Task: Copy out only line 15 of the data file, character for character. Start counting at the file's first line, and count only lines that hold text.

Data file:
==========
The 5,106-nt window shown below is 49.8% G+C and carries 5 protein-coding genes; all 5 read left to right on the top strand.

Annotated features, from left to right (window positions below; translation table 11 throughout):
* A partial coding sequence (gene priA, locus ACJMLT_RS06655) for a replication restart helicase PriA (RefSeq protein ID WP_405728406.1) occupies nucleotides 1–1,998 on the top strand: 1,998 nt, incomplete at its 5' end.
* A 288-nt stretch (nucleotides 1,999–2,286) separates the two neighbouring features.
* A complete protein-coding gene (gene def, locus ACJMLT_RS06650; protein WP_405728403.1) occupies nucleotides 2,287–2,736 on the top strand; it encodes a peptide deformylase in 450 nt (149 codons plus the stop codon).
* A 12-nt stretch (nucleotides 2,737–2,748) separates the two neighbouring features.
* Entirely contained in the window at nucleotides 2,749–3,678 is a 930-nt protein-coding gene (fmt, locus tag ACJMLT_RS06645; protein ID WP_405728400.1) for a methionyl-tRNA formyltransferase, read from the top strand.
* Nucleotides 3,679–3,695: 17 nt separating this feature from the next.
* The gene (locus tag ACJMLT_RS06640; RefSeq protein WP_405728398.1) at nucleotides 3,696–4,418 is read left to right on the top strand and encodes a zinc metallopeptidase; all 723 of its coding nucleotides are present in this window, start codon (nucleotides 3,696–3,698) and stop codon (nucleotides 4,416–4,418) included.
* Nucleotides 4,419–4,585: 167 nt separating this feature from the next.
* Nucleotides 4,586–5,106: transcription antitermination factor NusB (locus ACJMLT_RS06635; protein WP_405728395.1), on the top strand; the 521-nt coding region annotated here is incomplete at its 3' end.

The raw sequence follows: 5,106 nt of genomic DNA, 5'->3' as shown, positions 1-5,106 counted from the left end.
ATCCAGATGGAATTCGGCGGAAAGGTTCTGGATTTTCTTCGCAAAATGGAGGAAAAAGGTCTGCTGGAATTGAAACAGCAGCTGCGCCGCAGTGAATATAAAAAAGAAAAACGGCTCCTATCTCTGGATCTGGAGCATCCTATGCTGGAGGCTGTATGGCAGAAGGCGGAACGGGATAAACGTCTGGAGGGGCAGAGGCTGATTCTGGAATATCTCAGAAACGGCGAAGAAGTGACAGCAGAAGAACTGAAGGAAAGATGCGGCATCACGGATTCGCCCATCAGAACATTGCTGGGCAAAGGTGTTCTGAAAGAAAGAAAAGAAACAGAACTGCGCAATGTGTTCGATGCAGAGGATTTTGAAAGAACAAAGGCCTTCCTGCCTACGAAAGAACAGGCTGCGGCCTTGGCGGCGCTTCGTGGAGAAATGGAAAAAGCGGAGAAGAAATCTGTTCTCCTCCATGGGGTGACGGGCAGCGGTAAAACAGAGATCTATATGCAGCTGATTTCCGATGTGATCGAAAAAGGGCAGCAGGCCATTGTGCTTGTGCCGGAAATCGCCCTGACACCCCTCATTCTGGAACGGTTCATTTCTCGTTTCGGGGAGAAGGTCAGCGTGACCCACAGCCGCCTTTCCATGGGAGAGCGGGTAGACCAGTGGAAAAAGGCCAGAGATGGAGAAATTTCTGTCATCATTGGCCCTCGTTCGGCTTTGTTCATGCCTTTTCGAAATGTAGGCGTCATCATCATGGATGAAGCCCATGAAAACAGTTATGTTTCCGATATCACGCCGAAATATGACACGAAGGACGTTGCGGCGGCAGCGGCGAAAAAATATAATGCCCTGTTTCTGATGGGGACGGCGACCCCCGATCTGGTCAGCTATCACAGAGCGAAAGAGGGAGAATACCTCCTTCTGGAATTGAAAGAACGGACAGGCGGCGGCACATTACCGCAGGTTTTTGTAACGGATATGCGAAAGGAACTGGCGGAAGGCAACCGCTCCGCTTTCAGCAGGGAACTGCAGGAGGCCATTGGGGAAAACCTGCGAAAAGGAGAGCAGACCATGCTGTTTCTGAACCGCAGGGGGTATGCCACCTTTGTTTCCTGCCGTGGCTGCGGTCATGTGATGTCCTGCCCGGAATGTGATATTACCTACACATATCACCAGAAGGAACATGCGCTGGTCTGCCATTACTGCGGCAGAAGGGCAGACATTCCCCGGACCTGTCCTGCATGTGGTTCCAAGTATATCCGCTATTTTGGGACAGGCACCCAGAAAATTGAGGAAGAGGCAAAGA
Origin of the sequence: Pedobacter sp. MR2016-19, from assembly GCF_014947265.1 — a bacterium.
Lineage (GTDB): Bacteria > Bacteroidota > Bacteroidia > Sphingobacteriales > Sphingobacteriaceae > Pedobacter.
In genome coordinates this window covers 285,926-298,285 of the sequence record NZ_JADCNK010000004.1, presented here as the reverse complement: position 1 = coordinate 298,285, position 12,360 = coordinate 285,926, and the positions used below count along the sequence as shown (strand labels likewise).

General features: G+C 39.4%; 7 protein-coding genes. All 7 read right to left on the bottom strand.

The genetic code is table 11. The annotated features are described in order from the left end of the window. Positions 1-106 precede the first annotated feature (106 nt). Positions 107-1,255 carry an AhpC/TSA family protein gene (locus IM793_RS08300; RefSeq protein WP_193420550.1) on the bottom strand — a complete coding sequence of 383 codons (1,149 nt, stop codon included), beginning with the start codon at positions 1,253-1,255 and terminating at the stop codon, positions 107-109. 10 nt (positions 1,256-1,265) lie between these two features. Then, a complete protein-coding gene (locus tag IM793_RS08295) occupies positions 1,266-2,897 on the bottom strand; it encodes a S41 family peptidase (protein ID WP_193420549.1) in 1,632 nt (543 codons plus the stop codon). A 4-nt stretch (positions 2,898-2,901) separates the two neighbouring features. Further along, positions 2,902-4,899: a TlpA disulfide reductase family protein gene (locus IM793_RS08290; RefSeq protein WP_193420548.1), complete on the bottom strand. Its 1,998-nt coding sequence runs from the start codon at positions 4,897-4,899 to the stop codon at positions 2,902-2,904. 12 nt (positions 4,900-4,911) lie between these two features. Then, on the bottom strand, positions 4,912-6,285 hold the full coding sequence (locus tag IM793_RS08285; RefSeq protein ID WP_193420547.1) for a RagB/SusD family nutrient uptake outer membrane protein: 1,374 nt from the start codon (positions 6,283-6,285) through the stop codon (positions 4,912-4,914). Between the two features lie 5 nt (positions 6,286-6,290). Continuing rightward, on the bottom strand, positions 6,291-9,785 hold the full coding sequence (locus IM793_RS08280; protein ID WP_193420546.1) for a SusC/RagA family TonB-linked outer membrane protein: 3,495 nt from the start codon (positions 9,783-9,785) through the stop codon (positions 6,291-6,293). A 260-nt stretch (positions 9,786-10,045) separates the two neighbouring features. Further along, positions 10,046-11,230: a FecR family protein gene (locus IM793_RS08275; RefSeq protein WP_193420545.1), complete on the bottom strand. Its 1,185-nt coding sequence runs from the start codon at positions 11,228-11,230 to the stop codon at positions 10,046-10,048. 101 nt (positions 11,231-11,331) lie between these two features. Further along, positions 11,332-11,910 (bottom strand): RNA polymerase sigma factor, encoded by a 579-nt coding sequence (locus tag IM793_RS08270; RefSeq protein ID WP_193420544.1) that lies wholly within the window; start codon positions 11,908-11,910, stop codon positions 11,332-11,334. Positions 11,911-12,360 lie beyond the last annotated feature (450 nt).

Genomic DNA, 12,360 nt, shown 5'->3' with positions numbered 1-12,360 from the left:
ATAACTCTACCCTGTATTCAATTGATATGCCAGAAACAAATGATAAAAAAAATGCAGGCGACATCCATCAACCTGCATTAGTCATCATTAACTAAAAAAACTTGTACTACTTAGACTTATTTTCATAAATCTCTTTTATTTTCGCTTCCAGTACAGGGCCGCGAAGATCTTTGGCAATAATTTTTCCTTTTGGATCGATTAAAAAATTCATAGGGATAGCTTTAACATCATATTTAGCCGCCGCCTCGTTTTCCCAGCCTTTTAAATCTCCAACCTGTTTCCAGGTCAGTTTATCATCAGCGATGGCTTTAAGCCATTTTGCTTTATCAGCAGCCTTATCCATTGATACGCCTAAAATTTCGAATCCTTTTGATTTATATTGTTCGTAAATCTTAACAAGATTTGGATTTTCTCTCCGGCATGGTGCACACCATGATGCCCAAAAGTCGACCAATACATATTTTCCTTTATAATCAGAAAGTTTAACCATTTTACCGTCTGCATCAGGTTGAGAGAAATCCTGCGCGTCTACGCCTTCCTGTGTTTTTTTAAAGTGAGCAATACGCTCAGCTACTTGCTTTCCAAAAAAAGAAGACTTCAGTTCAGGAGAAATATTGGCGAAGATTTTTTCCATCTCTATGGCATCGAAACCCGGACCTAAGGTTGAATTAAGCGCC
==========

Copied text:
Lineage (GTDB): Bacteria > Bacteroidota > Bacteroidia > Sphingobacteriales > Sphingobacteriaceae > Pedobacter.